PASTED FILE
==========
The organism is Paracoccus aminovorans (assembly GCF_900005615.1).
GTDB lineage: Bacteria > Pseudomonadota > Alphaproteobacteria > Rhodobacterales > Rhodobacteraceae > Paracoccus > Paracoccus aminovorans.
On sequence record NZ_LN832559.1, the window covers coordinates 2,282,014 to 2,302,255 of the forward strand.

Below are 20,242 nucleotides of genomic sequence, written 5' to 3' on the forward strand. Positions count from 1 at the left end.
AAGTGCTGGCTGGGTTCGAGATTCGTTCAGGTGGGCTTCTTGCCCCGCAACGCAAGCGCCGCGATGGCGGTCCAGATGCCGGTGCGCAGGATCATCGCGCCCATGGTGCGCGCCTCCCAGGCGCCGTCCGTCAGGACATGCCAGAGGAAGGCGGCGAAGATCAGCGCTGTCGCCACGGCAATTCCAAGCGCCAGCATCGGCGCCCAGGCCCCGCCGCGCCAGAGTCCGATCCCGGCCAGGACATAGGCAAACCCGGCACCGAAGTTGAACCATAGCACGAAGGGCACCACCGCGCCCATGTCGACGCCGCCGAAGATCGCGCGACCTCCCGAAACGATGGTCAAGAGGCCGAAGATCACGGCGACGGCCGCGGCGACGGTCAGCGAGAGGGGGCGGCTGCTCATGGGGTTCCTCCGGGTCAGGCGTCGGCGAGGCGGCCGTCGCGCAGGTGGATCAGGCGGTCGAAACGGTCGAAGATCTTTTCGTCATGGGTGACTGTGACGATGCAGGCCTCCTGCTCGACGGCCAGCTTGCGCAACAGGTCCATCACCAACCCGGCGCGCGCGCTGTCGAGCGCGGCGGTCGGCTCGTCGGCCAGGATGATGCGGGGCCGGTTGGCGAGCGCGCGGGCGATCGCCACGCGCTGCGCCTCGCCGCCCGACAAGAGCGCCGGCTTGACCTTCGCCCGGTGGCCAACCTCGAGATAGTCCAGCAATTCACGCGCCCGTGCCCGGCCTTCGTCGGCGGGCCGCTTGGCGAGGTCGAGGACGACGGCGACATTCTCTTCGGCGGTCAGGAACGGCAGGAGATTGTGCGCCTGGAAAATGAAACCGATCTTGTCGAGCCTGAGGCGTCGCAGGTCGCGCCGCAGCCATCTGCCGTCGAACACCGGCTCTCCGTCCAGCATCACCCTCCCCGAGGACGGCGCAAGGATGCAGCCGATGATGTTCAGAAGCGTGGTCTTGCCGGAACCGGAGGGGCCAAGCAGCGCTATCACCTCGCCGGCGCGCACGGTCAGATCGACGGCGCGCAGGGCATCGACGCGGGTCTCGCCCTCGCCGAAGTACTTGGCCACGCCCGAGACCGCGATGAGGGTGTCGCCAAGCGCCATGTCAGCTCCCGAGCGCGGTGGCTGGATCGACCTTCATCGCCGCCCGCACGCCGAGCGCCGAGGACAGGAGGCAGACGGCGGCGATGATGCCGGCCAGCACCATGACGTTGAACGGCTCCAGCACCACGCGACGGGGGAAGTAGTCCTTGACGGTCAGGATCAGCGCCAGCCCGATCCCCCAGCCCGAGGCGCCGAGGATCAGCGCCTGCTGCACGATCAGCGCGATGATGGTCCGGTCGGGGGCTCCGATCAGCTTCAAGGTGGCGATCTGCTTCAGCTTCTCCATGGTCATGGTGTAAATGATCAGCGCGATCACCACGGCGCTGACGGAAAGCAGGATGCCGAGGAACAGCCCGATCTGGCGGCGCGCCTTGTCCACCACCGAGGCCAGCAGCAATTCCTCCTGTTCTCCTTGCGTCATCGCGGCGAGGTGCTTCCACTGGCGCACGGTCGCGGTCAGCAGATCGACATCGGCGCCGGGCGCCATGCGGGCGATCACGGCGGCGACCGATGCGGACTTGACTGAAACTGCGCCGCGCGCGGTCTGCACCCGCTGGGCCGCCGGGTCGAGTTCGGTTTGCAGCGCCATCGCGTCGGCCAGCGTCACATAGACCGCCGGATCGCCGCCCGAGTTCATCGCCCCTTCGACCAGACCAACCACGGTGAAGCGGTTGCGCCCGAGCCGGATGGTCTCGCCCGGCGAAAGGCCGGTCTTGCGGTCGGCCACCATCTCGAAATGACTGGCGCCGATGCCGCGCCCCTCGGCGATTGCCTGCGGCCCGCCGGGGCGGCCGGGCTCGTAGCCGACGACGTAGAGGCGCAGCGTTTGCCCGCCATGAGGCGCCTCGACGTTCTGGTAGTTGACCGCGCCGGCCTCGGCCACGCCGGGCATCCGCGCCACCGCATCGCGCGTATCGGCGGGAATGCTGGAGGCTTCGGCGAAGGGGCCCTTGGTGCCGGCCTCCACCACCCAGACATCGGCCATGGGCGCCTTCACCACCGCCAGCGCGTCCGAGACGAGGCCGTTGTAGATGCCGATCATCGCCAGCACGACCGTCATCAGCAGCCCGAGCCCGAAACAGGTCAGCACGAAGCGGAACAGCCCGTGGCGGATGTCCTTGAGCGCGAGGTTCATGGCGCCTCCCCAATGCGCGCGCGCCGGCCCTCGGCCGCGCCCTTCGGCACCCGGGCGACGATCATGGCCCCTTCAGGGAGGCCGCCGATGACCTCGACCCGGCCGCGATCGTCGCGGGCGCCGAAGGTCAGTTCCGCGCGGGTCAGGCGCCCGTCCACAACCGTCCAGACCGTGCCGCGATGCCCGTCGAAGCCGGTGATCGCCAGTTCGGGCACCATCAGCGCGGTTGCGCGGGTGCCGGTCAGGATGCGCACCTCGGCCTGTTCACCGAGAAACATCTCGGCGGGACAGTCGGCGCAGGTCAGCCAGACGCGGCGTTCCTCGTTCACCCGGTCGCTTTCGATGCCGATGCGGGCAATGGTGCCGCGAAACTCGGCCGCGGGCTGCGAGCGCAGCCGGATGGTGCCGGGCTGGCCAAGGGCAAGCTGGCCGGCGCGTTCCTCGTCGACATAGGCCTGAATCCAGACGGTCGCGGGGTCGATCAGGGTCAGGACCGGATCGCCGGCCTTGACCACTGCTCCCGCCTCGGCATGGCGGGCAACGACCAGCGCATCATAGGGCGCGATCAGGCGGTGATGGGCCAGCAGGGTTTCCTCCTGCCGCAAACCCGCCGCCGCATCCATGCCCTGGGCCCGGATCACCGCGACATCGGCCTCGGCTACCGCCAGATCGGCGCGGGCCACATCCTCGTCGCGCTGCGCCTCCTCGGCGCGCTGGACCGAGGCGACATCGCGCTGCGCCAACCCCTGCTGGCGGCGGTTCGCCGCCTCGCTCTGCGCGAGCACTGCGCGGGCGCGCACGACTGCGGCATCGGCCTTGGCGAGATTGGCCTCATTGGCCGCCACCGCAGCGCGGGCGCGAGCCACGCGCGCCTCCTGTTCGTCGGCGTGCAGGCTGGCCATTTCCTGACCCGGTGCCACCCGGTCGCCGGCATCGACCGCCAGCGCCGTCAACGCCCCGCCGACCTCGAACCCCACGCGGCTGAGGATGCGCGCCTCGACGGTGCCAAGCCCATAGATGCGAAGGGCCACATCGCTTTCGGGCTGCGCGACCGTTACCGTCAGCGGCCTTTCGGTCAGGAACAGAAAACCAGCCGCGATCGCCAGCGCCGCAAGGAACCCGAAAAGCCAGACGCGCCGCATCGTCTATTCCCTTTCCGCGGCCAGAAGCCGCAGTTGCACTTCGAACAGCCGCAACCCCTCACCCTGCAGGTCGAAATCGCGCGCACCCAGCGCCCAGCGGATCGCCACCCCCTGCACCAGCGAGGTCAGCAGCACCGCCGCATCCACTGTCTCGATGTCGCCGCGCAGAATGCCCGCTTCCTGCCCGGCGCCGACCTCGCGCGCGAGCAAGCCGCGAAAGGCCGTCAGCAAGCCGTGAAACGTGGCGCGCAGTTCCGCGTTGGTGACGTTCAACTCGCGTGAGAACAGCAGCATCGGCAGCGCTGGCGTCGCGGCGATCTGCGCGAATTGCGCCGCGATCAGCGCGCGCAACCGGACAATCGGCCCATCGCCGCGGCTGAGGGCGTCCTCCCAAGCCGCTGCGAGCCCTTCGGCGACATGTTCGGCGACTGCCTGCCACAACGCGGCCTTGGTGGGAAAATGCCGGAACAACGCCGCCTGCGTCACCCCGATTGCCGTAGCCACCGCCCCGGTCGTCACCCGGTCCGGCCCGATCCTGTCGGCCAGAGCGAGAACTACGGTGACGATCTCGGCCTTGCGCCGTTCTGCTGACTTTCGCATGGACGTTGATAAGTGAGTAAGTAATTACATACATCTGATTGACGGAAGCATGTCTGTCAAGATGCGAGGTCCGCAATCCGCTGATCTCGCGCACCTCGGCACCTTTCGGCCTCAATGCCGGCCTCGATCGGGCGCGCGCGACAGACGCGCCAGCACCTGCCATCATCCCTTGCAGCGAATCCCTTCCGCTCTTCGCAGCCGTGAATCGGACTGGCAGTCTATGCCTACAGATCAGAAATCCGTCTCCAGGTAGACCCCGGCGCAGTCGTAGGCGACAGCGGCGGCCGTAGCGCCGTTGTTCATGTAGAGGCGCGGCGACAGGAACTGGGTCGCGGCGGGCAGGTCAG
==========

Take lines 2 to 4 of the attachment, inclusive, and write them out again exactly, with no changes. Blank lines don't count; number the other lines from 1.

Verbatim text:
GTDB lineage: Bacteria > Pseudomonadota > Alphaproteobacteria > Rhodobacterales > Rhodobacteraceae > Paracoccus > Paracoccus aminovorans.
On sequence record NZ_LN832559.1, the window covers coordinates 2,282,014 to 2,302,255 of the forward strand.

Below are 20,242 nucleotides of genomic sequence, written 5' to 3' on the forward strand. Positions count from 1 at the left end.